Back in high school, not a day went by that I didn’t listen to Weezer’s first self-titled album, known by fans as ‘The Blue Album’ (1994). Though it was released years before, it spoke directly to my teenaged-self on a number of topics. That’s the vibe I’m getting from Partner’s debut album, In Search Of Lost Time (releasing September 8), though overhauled for the youth of a more sexually-conscious 2017. Hailing from Sackville, New Brunswick (that’s on Canada’s East Coast for those that don’t know), Partner is a duo made up of friends Josee Caron (vocals, guitar) and Lucy Niles (vocals, drums). While their indie rock / pop punk sound is familiar, especially among their Bandcamp stomping grounds, Partner has an undeniable technical proficiency which uplifts their lighthearted lyrics.
There’s a very 90s-bred quality to the album, confessional, rolling lyrics come out with the same kind of geekiness of Weezer (“Comfort Zone” seems like a spiritual successor to “In the Garage” off The Blue Album) and the awkward pining of Wheatus (“Play the Field” tells a story not unlike Wheatus’ famous “Teenage Dirtbag”), complete with power-pop choruses over grungey guitars. There’s a friendly snarl to everything that feels much more genuine than even much of what the ‘Grrrrl Power’ movement brought about, as familiar topics (namely, romantic longing) feel very naturally fitted into a new, gender neutral/LGBTQ-friendly frame. It’s also just a very funny album, with sometimes witty, sometimes blunt lyrics in a writing style akin to Alanis Morissette’s Jagged Little Pill (1995). Of the 19 tracks (coming in a crisp, 39 minutes), 7 are brief “skits”–recorded phone calls chronicling some of the creative choices in the making of the album. Unforetunately, they’re not very funny, and in fact, I think they’re only inserted to space out the album and mask its often-repetitive tempo.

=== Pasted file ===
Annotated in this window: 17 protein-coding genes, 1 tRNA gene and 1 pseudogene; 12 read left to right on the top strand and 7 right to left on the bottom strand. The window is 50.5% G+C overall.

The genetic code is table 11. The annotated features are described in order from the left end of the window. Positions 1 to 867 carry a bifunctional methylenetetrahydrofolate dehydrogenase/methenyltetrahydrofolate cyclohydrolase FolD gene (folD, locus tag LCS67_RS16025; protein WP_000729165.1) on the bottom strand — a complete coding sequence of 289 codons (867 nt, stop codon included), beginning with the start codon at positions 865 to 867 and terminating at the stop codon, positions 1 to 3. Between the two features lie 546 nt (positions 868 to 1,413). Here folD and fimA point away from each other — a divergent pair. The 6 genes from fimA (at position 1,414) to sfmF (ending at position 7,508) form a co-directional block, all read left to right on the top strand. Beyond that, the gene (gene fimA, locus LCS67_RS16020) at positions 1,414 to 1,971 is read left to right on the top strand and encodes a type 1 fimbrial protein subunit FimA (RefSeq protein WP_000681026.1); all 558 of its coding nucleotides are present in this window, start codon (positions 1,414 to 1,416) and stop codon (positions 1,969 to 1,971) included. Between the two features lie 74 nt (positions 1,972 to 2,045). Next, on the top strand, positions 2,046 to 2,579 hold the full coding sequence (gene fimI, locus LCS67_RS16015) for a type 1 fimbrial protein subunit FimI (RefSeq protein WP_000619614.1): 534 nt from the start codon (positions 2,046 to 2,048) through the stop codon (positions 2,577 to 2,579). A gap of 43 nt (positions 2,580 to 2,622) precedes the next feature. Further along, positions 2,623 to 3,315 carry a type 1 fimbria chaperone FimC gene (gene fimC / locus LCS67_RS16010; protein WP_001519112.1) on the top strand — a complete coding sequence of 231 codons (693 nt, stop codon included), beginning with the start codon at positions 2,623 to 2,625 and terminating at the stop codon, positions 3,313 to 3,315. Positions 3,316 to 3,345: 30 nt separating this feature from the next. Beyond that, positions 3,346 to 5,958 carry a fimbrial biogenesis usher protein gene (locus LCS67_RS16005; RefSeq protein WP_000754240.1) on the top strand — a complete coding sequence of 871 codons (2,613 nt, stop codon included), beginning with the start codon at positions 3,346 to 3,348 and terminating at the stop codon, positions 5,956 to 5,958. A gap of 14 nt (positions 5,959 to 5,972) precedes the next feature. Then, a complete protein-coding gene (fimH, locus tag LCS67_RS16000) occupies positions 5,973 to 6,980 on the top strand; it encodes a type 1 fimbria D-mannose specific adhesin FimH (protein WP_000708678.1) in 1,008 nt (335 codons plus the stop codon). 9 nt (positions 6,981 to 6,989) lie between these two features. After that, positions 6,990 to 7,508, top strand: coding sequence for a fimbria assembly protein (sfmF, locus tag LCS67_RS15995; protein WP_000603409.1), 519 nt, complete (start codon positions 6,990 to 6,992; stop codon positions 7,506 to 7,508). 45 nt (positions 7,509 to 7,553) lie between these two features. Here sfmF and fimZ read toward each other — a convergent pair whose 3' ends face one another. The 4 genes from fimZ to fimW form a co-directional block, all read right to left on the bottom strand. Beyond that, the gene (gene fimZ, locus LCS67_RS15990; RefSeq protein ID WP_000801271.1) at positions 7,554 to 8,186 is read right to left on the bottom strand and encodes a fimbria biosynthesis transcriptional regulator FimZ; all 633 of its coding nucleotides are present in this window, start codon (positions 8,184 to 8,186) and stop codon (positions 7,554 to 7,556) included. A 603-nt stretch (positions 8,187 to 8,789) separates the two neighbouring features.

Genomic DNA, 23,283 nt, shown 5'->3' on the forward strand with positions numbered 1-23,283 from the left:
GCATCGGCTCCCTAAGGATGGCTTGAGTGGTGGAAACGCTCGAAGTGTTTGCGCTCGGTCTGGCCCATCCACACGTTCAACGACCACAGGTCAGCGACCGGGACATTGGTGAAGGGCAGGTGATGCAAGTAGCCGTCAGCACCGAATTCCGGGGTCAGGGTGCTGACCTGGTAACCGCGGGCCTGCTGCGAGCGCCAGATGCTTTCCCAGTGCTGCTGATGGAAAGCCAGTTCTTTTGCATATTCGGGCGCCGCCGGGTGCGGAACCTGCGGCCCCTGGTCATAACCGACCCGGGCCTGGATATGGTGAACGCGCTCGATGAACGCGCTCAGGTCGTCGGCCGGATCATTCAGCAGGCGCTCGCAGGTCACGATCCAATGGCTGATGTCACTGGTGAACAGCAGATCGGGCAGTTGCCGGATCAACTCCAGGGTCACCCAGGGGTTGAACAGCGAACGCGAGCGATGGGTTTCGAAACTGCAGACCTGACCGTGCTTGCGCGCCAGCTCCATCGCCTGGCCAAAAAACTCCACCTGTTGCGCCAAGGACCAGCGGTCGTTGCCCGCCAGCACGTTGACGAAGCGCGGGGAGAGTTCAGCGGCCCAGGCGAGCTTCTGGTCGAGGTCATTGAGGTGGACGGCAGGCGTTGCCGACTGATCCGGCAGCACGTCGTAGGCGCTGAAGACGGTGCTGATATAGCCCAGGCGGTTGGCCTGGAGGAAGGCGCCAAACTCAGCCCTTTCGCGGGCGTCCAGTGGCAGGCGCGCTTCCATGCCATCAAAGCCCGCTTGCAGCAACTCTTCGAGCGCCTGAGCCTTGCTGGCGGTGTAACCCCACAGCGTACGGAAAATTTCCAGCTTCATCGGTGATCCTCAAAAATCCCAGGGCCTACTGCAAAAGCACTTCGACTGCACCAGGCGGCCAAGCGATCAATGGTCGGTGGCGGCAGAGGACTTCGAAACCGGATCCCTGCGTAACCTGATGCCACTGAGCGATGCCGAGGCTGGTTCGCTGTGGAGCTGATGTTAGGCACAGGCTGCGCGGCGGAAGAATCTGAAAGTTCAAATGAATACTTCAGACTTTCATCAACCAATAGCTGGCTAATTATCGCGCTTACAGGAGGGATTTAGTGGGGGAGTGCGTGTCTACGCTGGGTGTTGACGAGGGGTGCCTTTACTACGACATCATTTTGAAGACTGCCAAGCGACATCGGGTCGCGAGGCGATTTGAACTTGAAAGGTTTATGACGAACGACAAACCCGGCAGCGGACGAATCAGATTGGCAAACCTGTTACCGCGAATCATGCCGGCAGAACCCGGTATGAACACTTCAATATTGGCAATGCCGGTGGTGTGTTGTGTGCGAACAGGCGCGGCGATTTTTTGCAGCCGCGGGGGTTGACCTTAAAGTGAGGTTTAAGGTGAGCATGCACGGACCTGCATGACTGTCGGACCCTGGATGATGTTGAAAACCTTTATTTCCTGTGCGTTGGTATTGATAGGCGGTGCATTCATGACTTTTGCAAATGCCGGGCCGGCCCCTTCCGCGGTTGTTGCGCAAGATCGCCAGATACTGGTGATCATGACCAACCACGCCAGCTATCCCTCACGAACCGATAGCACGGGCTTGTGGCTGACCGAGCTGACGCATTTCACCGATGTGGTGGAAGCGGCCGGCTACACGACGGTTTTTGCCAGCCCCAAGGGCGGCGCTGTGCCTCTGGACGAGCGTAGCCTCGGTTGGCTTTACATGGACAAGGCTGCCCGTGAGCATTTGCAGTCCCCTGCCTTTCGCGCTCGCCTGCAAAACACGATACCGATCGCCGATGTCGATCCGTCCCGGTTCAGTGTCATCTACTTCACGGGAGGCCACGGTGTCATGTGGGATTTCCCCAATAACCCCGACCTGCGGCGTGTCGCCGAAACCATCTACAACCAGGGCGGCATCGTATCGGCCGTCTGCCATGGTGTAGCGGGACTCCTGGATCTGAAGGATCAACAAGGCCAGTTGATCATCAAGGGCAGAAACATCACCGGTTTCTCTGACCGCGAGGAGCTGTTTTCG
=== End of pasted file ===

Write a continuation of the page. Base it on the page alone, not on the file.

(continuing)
Familiarity is probably the album’s biggest flaw–not so much familiarity in the nostalgia it evokes, but among its own tracks. Besides pepperings of short guitar solos, In Search Of Lost Time hardly has any notable melodies, and is driven by distorted, thrumming guitars–light and airy in the verses, overdriven and heavy in the chorus. Within the limited box the duo create, they’ve perfected their formula, but there’s little new within that box and little done outside that box. The lyrical/atmospherical sheen can only last so long before the sonics become somewhat stale. What’s funny is that one of the skits, “Josee’s Dad” has the guitarist’s father rambling about how the world needs a new band to revitalize rock, “like KISS”. The punchline there reminds the listener of the album’s tongue-in-cheek nature, but I couldn’t help but think about how what I was hearing wasn’t doing anything I hadn’t heard hundreds of times in high school.
Don’t let the familiarity detract you from a first listen, of course. In Search Of Lost Time is a fun album which I’d easily recommend to anyone who has been through high school since the mid-90s. It doesn’t reach the same heights as some of its more notable predecessors and influences; but it feels unfair to compare it to the best of a decade. For a debut, it’s an impressive showcase of songwriting, which makes me eager to see how Partner can evolve their sound for future releases.
By Matthew Wardell